Shellshock - Easy Mitigation Using Puppet

So … CVE-2014-6271, known as Shellshock, is widely being reported as the “next Heartbleed” – the high-profile bug in the open source OpenSSL framework that threatened to cripple the Internet’s security in April 2014. Here I will go into some loose detail about what Shellshock actually is, then offer an extremely simple way for systems administrators to mitigate the issue and a one-line test to check if your system is vulnerable.

What is Shellshock?

Shellshock is the latest high-profile open source bug to affect the vast majority of computers on the internet, notably web-servers, running systems with the Bash (or Bourne Again Shell) command-line interpreter installed, including Mac OS and Linux machines.

I’m not going to go into a huge amount of detail about what Shellshock actually is or does – for that, please head over to Troy Hunt’s blog, and read his excellent “Everything you need to know about the Shellshock Bash bug” post – but Shellshock essentially allows execution of code via a vulnerability in Bash’s parsing of environment variables. This code is used by Apache’s CGI module, and there have already been reports of exploits using it “in the wild”.

What is Puppet?

There is, however, an extremely easy-to-implement way of upgrading Bash on Linux systems, using only three lines of code and the Puppet configuration management software, which runs on all major Linux distributions including Ubuntu, Red Hat Enterprise Linux, SLES, CentOS and Debian.

I have been a long-term user of Puppet since joining TIM Group in 2011 and have recently attended PuppetCamp London in April this year, and also PuppetConf in San Francisco in September. I have a VMware Tools Puppet module available for anyone to download and use on the PuppetForge, as well as anyone to contribute to on GitHub.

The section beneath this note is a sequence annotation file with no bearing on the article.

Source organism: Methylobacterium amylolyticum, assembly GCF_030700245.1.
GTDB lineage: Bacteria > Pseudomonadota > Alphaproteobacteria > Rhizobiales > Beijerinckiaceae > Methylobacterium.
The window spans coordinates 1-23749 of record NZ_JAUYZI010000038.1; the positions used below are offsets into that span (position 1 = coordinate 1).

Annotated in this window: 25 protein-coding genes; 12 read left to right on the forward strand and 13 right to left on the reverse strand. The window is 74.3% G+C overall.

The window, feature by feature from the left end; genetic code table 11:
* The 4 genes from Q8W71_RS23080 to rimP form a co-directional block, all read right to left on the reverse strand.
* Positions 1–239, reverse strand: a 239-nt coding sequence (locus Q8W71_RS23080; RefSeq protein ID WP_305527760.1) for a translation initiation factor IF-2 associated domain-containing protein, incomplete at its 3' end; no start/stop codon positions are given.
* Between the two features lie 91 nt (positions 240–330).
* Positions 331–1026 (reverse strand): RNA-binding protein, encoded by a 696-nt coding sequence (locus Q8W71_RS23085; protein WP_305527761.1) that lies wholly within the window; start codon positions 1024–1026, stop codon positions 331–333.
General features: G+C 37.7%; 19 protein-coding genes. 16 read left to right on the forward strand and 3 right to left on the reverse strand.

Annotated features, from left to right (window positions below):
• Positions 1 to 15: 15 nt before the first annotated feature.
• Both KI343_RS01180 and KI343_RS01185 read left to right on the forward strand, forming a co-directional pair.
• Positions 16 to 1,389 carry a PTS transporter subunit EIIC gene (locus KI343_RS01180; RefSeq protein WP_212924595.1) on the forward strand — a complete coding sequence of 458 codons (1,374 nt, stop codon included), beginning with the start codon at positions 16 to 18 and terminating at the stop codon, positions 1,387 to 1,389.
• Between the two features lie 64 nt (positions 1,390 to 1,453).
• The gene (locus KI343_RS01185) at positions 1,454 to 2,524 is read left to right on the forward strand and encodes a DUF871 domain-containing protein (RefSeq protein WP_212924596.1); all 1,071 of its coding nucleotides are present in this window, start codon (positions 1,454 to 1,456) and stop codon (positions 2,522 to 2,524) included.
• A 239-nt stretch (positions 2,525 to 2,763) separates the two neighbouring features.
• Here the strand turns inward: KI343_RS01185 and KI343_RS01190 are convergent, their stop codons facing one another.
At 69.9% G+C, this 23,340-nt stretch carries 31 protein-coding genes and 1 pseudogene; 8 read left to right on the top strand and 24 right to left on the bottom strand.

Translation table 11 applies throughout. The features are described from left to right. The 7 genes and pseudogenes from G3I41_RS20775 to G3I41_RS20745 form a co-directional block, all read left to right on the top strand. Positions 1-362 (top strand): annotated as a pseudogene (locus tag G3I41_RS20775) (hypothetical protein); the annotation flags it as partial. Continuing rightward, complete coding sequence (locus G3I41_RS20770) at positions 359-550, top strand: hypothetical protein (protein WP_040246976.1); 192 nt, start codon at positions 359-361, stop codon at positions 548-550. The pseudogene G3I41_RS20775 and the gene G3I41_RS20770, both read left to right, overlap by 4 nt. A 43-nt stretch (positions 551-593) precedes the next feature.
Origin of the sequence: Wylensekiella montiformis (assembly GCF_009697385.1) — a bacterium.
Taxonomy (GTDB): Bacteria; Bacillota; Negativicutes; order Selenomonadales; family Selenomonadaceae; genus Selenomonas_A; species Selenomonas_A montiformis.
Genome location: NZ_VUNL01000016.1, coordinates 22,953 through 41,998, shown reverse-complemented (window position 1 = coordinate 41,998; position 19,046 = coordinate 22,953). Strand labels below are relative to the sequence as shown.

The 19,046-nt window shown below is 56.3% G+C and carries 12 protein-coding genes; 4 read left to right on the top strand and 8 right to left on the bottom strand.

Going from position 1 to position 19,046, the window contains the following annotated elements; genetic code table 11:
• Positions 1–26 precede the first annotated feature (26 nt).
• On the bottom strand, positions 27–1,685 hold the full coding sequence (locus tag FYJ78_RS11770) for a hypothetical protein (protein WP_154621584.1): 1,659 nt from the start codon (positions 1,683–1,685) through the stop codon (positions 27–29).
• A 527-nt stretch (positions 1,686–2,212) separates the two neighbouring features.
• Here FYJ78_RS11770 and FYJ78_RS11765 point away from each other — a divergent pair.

Puppet is a configuration and system management tool that can quickly and easily apply and enforce the correct state across almost any system. If you want to know more, I urge you to check out the PuppetLabs documentation.

The Fix

Once you have Puppet installed and configured, all you need to add is this code:

package { 'bash':
    ensure => latest,
}

This code instructs Puppet to make sure that the bash package (which in turn contains the bash binary application) is the latest possible version, rather than just ensuring that the package is installed in the first place.

This will require you to have an up-to-date copy of the repository metadata on your machine (e.g. by running apt-get update on a Debian-based system).

Voilà – Shellshock has been (for the moment), mitigated using three lines of code – a sysadmin’s dream! A bonus of using this automated approach is that each time that Puppet runs, it will make sure that the package is at the latest possible version, which will help efficiently and quickly roll out further updates should they be necessary.

The Test

To test if your system is vulnerable, you can run the following in your command-line Terminal:

env x='() { :;}; echo vulnerable' bash -c "echo this is a test"

If you receive output like the below, your system is vulnerable.

Shellshock Fail

If you receive output like this, your system is not vulnerable, and you can relax:

Shellshock Pass


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